We now come to John Fontaine, the last Frenchman of the exiled line. He was born in 1658. In France, Louis XIV. was an adolescent; Cromwell ruled at Whitehall ; Massachusetts was in her earliest growth. John Fontaine was destined to be inti- mately linked with the three countries. His father, the minister, died of apoplexy when the by was only eight years old, and he was brought up by his widowed mother, a strict and tender woman, who did all she could for the temporal and eternal welfare of her children. Ile took his degree, and found himself in _ possession at his majority of a comfortable house and 440 a year. The next seventy pages of the book are full of the dire afilic- tiOnS suffered by the Protestants of John Fontaine's immediate acquaintance. They began with a complaint lodged against his brother-in-law, M. Forestier, that he had received a "Papist into the communion of the Protestant Church, contrary to the King's edicts." He had a tedious imprisonment, appealed to the Par- liament of Paris, and obtained an acquittal. Then Peter Fon- taine, who had succeeded his father in the ministry at Van; was seized under a let/re de cachet, confined in the castle of Oleron, and his church was levelled with the ground. Then John himself got into prison at Salutes, was there for four months, and only got out by an appeal to the Parliament of Guienne. Things went from bad to worse until October, 1685, when the Revocation of the Edict of Nantes caused the great exodus of which the con- sequences are still felt among us, and John Fontaine got off with eleven others from La Tremblade, a seaport in the neigh- bourhood of La Rochelle, landing on the 1st of December at Appledore, near Barnstaple, where the people received the French fugitives kindly, so that, says he, "God raised up for us fathers and mothers and brothers and sisters in a strange land."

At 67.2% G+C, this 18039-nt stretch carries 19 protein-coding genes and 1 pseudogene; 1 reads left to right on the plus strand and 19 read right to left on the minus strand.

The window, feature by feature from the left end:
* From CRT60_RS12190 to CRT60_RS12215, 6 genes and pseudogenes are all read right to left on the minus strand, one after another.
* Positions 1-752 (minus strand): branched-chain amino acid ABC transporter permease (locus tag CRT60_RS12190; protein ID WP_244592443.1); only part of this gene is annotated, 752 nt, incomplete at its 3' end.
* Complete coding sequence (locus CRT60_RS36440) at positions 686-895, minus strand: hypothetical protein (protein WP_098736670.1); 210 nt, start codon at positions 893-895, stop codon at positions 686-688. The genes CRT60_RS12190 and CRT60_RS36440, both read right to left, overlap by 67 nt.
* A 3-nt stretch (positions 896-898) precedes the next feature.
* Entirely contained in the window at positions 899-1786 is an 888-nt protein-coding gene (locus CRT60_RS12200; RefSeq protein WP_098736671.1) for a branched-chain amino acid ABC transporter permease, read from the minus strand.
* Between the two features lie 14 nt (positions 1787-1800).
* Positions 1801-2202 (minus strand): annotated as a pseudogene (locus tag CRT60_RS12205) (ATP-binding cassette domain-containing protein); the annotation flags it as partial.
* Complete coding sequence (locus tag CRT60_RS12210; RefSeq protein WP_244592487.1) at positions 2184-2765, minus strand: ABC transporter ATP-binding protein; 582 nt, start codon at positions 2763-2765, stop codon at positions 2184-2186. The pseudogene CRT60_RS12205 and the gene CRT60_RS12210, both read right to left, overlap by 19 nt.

The Huguenots' English experiences are the most interesting part of the book. We breathe freely, getting into our accustomed air, and that olden England is so very real to us, as we see it brought sharply up in a Frenchman's journal, translated in America by one of his lineal descendants. The first thing that struck him was the cheapness of bread. The voyage had been long, eleven days, and as they had not dared to put into a French port for supplies, they had run very short, and were very hungry. And the Appledore folks gave them halfpenny biscuits, which in France would have cost twopence each. "It instantly occurred to me that any one who could buy grain here and ship it to Fromm must realise a large profit ; but, alas ! I had no money." Now, one of the eleven fugitives who had landed with John Fontaine was Anne Elizabeth Boursiquot, his betrothed wife, and she had with her a gold chain for the neck, a pearl necklace, an emerald, and a diamond worth five pistoles ; while he had a silver watch, a rose diamond, twenty pistoles, and six silver epoons ; and on the strength of this rescued property Fontaine did not hesitate to enter into negotiations with one most kind and charitable Mr. Donne, who offered to risk as much as 4300 in shipping grain to France, offering Fontaine half the profits. No smiler said than done, and the cargo sent to M. Peter Boursiquot. It sold at considerable profit, and would have yielded much more, but that Louis XIV. was just at the same time dealing in foreign corn, and ordered all his to be sold before the cargoes of private individuals could be touched. The vessel returned to England with a return cargo of nine tons and three hogsheads of Bor- deaux wine ; some chestnuts and salt also sold to advantage. Subsequent ventures of the same kind, however, turned out ill, owing to the knavery of a "regular merchant" to whom Mr. Donne had been persuaded by friends to consign. "The English," says M. Fontaine, "seldom know when they are well off, and I from a foolish diffidence did not stand up for my cousin as I might have done." It ended in the watch and spoons being sold. Then comes a quaint episode concerning Miss Donne, a maiden lady of thirty-three, with about 13,000 to her fortune, who thinks she would like to marry the Huguenot, and that her brother might make it all straight by taking Mdlle. Boursiquot. M. Fontaine, being tenderly attached to his betrothed, pretended not to understand English ; but Mr. Donne coming into the room, his sister appealed to him, and begged him to make the explanation, which, from our mutual knowledge of Latin, and his slight acquaintance with the French language he was well able to do." Fontaine says that Mr. Donne" was not nearly so much taken with your dear mother as Miss Donne was with me," which, he modestly admits, was "most strange," but as he offered to "remove the difficulty "in order to please his sister, the proposition was made to Mdlle. Boursiquot, who very naturally burst into indignant weep- ing. And so the two French lovers were married at the parish church of Barnstaple by Mr. Wood, the rector, and became the parents of a numerous offspring, whose careers are followed in the book.